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What Worked and Works for Me

It might not be what works for you - and that's OK

by Florinda Pendley Vasquez  |  5304 views  |  2 comments  |        Rate this now! 

I have been a "working mom" - in my case, a mother who simultaneously pursued a full-time career outside the home - for over twenty years. I became a mom, and a working mom, at a relatively young age. The Internet didn't exist when I started, and my son was out of college when Work It, Mom! came on the scene.

There are a number of reasons why I followed this path. Just to name a few:

  • While not strictly necessary for my family's financial support, we would have struggled on only one income. On the other hand, I had a solid career and earning history behind me when my marriage broke up after eighteen years, because I had worked steadily. (Sometimes your life goes in directions you didn't plan.)
  • I was raised with the idea that a college education was supposed to be preparation for a career, and couldn't imagine not following through on that.
  • My first husband's mother had also been a working mom, so he considered it normal and, to some extent, expected. From that perspective, he was encouraging of my working; in fact, he didn't quite understand it when I went through my occasional periods of wanting to take a break from it.
  • I didn't feel that I had the personal resources - or, to be honest, the desire - to focus full-time attention on my child as a youngster, and I felt that after a few years, he wouldn't need me full-time anyway. My job as a parent was to prepare us both for the eventual day when he wouldn't need me all that much, period.

My sister has followed a different path. She was the "single career girl" through her twenties, married in her early thirties, and became a stay-at-home mom at 35, when her first child was born. With two active boys, ages eight and four, she remains a SAHM, and it's a full-time occupation for her; she and her children are involved in so many activities that I think she's busier than I am. She may look for employment again - perhaps part-time, perhaps from home - in another year or two when her kids are both in school all day.

My stepchildren's mother's experience was different still. When she had her first child in her mid-twenties, she and their father agreed that she would be home with the kids, and that he would be the financial support for them all. That marriage ended after twelve years, and her SAHM days ended then too - unemployment wasn't an option. When her ex-husband married me, he became part of a dual-earning, double-juggling couple for the first time.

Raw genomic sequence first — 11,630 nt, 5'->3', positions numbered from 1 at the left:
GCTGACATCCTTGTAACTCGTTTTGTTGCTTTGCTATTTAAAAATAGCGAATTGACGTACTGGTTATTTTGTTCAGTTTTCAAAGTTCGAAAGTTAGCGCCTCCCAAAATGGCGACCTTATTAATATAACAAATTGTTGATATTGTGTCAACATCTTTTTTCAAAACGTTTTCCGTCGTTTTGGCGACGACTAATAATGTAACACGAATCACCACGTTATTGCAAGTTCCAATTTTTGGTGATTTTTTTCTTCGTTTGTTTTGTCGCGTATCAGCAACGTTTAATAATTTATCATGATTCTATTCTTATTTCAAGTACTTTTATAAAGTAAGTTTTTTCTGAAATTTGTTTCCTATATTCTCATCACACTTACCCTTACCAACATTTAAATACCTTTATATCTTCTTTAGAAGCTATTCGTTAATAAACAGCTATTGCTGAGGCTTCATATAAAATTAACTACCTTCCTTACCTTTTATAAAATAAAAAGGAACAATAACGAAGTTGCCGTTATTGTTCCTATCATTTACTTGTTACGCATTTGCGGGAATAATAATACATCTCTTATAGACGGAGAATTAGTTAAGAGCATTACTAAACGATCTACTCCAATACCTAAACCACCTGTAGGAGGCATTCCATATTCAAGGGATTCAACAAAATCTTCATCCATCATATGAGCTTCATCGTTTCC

There's no one "right" way to live a life, and what works at one stage of it might not at another time. Being around others whose choices resemble our own can feel comfortable and validating, and that can reinforce a belief that we're "right" in what we're doing. And as long as we feel that we're doing what we really want to do - or doing what we have to do, because we're responsible people - then that is "right," and with luck, it's making our lives happy. It might not be right for someone else, though, and it's important to understand that.

About the Author

Florinda is a wife, mother, stepmother, blogger, and accountant employed by a Southern California nonprofit agency.

Read more by Florinda Pendley Vasquez

2 comments so far...

  • HecticMom - I understand how conflicted you're probably feeling about your job right now...I would be too. In fact, I'm struggling with something similar.

    Eventually, I think we'll both figure out what works for us, though.

    Flag as inappropriate Posted by Florinda Pendley Vasquez on 25th March 2008

  • I feel so much like you do. I have worked outside of the home for the 9 years of my daughter's life and 7 years of my son's. We used day care and expensive private schools.

    I've always loved my job, and my kids and felt busy and a little chaotic, but fulfilled. I've worked my way up and currently manage a large number of engineers and enjoy it. Recently, my division is being spun off and combined with another company and I have a new manager. It's not going well. And I'm not at all happy and don't want to stay in my current role and I'm considering leaving my company and doing some work from home - doing consultant work of performance reviews and development from home while my kids are in school.

    Leaving a full time job is terribly scary however. And I've been such a proponent for technical women in my company - now, I'm bailing like all of the other senior technical women. It just feels weird after many years of devoted service to a particular company.

    Flag as inappropriate Posted by hecticmom on 25th March 2008